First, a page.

Problems can occur because of risk of damage to the major blood vessels and nerves in the back of the scalp, the occipital neuro-vascular bundles and from the extensive movement of scalp tissue. Although there are some doctors very skilled in this technique, it is our opinion that, even in the best of hands, these procedures are risky and create too many cosmetic problems for the patient in the long run.
For those interested, further information on scalp reductions and lifts may be found in the texts “Hair Transplantation” by Walter P. Unger (Dekker, 1995) and “Color Atlas of Hair Restoration” by James M. Swinehart (Appleton & Lange, 1996).
This technique is not performed by NHI.
A “Flap” is a medical term that refers to a strip of tissue that is rotated on a narrow base (pedicle) into an adjacent area. In hair restoration, a hair-bearing strip of scalp usually taken from the sides of the head is rotated into the balding area in the top or front.
A flap is freed of its attachments to the surrounding tissue on three sides but it remains attached on the fourth side, through which it receives its blood supply. Unlike free skin grafts, flaps must carry their blood supply with them.
In performing a flap, the recipient site is first prepared in the intended area by making an incision and freeing the overlying skin. The free end of the flap is then transferred from its original location to the new one. The remaining opening in the donor area is closed by sewing the skin edges together. Some flap procedures use two flaps, one from each side of the head. Other procedures use a single, long flap from one side and the back of the head.
Flap procedures are major surgery that must be performed in a hospital-level operating room. Some doctors do the operation in two, or even three stages. First, they delay the flap by making the incisions for it, but leaving the flap in place to stimulate the development of an independent blood supply. This creates a barrier of scar surrounding the flap on three sides. Once the area becomes wholly dependent upon its base artery for its entire blood supply, the flap can be rotated into its new position.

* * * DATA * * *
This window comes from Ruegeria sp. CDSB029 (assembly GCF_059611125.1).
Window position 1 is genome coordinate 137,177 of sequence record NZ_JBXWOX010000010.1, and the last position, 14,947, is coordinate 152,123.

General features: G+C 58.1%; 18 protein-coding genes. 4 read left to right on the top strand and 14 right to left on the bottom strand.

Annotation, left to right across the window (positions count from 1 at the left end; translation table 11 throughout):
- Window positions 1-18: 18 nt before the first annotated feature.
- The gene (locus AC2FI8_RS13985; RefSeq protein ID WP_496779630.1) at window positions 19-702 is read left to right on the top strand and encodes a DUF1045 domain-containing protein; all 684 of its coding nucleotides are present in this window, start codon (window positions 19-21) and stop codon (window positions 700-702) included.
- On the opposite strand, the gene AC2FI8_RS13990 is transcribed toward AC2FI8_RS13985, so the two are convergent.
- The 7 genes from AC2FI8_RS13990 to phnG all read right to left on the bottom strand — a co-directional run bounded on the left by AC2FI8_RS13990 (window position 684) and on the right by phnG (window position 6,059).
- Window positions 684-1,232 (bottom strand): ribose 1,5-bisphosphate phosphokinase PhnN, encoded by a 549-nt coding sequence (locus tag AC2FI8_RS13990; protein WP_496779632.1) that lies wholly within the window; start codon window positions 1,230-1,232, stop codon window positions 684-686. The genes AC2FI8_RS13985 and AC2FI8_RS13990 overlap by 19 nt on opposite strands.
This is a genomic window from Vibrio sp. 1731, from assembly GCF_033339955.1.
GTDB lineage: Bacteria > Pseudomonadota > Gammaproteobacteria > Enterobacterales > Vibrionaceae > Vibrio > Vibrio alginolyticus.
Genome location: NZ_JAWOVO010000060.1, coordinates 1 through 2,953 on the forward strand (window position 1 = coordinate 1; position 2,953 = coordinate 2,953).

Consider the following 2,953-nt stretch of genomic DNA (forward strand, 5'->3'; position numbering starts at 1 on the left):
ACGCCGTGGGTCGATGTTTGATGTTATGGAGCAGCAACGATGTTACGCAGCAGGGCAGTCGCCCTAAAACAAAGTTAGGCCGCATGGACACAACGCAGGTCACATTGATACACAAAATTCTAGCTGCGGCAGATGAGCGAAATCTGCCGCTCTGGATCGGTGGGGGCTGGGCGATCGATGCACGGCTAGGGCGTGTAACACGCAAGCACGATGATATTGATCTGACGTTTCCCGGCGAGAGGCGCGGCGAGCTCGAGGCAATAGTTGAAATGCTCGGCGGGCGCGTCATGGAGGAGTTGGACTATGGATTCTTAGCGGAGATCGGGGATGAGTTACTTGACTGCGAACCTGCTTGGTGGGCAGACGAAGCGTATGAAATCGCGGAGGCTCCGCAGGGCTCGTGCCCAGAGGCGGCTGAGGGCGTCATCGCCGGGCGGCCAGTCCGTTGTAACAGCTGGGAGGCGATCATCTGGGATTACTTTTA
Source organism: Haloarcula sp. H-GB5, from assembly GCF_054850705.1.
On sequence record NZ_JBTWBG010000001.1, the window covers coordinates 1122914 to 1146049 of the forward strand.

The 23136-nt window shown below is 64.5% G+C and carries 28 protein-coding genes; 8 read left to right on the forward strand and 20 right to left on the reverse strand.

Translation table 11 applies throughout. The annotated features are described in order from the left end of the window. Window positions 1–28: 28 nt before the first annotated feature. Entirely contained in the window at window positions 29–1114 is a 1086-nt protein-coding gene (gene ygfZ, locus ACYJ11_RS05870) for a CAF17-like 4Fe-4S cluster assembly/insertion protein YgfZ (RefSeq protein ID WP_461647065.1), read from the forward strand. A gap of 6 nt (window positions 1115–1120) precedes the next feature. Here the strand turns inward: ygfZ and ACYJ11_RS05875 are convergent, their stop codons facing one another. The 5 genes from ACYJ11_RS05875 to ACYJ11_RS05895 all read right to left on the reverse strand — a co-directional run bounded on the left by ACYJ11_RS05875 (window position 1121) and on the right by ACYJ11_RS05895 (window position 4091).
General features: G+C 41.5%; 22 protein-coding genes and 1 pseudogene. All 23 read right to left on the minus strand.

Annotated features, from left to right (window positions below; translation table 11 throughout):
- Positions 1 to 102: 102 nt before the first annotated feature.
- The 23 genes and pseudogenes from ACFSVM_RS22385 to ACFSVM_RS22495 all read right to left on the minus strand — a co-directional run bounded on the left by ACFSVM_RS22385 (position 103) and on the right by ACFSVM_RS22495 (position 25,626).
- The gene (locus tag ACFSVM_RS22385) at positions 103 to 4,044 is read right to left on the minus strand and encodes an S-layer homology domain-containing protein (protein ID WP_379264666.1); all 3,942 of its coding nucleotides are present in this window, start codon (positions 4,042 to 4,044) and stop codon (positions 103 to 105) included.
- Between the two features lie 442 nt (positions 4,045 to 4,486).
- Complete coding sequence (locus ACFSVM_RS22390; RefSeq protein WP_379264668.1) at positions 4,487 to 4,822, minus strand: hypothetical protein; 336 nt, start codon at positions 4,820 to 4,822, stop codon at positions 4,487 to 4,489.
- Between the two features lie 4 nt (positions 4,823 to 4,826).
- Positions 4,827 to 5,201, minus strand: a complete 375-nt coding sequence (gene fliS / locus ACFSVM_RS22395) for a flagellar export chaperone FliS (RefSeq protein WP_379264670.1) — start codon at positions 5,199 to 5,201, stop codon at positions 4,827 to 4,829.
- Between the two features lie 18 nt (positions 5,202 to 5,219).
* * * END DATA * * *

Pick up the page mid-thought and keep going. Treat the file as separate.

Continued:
The main advantage of flaps is that they offer the quickest method of putting long, dense hair into a frontal bald area. However, they have so many disadvantages that most hair restoration surgeons no longer perform them.
The main problem is that this hair is too dense. So much hair is placed in a relatively thin band across the front of the scalp that it doesn’t look natural. In addition, so much hair is used up that other parts of the scalp can’t be covered if the patient continues to bald.
The abrupt transition from a bald forehead to a band of dense, coarse hair, which is growing in the wrong direction, gives a distinctly abnormal appearance and is literally impossible to correct. In an effort to improve the appearance of a flap, some doctors remove part of the hair from the leading edge of the flap. Some doctors place small grafts of fine hair directly in front of the flaps. These techniques attempt to create a zone of finer hair oriented in the proper direction in order to hide the straight line of scar that is often visible in front of the flap. Unfortunately, they are rarely completely successful.
Another problem is that the scalp remains bald behind the flap. This area may not be too visible in patients with dense hair and limited balding, but patients whose hair is sparse, or who have highly contrasting hair and skin color, have difficulty hiding the expanse of bare scalp. Patients whose temple hair thins as they age also have problems with visibility of the bald part of the scalp. These patients typically become extremely self-conscious about their appearance. Transplanting hair into this area can improve its general appearance, but the effects of the flap procedure markedly decrease the number of available grafts, making complete correction impossible.
As mentioned above, the rotation of the flap changes the direction of hair so that the hair actually grows in the reverse of its natural direction. Because of the rotation, the corner of the flap is often distorted so that a natural looking hairline is never achieved.
A “Beetle Brow” occurs when the loose skin over the eyebrows is pushed down and forward when the flap is transposed to the forehead so that the patient develops jutting, overhanging eyebrows that give a weird, Neanderthal appearance to the face. This can be corrected by a brow lift operation in which the loose skin in front of the flap is excised. However, it is best if this problem were avoided altogether.
In addition to these problems, there are a host of complications associated with flaps. The worst of is flap necrosis (a medical term for tissue death). In one study done by an experienced plastic surgeon, more than one-third of the flaps sustained some degree of necrosis. The surgeon said that because of the frequency of this problem he would not do flap surgery any longer. When a flap dies, it often leaves a wide, ugly scar in the frontal hairline area of the scalp. Necrosis of the flap causes permanent loss of the hair in the part of the flap that dies, and this very difficult to conceal, even with further surgery.
In sum, flaps move “too much hair,” in the wrong direction, and to the wrong place. Unfortunately, this wrong place happens to be the cosmetically critical frontal hairline, where it’s the most important for the scalp to look natural.